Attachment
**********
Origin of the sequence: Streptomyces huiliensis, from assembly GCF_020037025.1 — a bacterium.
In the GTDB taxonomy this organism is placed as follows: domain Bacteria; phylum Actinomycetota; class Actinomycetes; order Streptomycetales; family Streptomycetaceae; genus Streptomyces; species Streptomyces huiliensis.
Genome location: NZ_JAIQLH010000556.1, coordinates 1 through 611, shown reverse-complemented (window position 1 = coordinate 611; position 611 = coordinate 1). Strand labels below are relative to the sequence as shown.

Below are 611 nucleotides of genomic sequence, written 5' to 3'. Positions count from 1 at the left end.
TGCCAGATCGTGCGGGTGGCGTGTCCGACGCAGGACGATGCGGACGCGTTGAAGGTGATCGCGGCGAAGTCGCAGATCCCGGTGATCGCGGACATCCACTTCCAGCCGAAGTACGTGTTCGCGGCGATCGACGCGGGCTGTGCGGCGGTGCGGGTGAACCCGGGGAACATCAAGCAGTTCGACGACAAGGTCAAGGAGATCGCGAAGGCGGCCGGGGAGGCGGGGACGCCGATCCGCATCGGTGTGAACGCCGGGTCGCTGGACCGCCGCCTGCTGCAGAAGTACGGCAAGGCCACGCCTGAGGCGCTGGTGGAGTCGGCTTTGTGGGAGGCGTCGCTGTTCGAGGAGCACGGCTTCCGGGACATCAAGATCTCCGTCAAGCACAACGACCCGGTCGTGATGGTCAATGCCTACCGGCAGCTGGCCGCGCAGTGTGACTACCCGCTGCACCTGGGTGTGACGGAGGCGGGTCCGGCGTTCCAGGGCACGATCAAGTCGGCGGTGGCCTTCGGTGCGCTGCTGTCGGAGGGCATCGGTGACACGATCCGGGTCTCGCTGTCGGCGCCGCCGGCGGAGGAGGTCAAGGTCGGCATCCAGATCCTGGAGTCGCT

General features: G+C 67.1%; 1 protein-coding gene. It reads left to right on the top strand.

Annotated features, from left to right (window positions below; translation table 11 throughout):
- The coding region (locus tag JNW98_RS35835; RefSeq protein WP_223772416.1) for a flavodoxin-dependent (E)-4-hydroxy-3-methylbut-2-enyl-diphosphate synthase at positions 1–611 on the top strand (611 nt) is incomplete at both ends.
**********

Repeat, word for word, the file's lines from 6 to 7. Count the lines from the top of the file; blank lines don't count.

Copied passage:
General features: G+C 67.1%; 1 protein-coding gene. It reads left to right on the top strand.

Annotated features, from left to right (window positions below; translation table 11 throughout):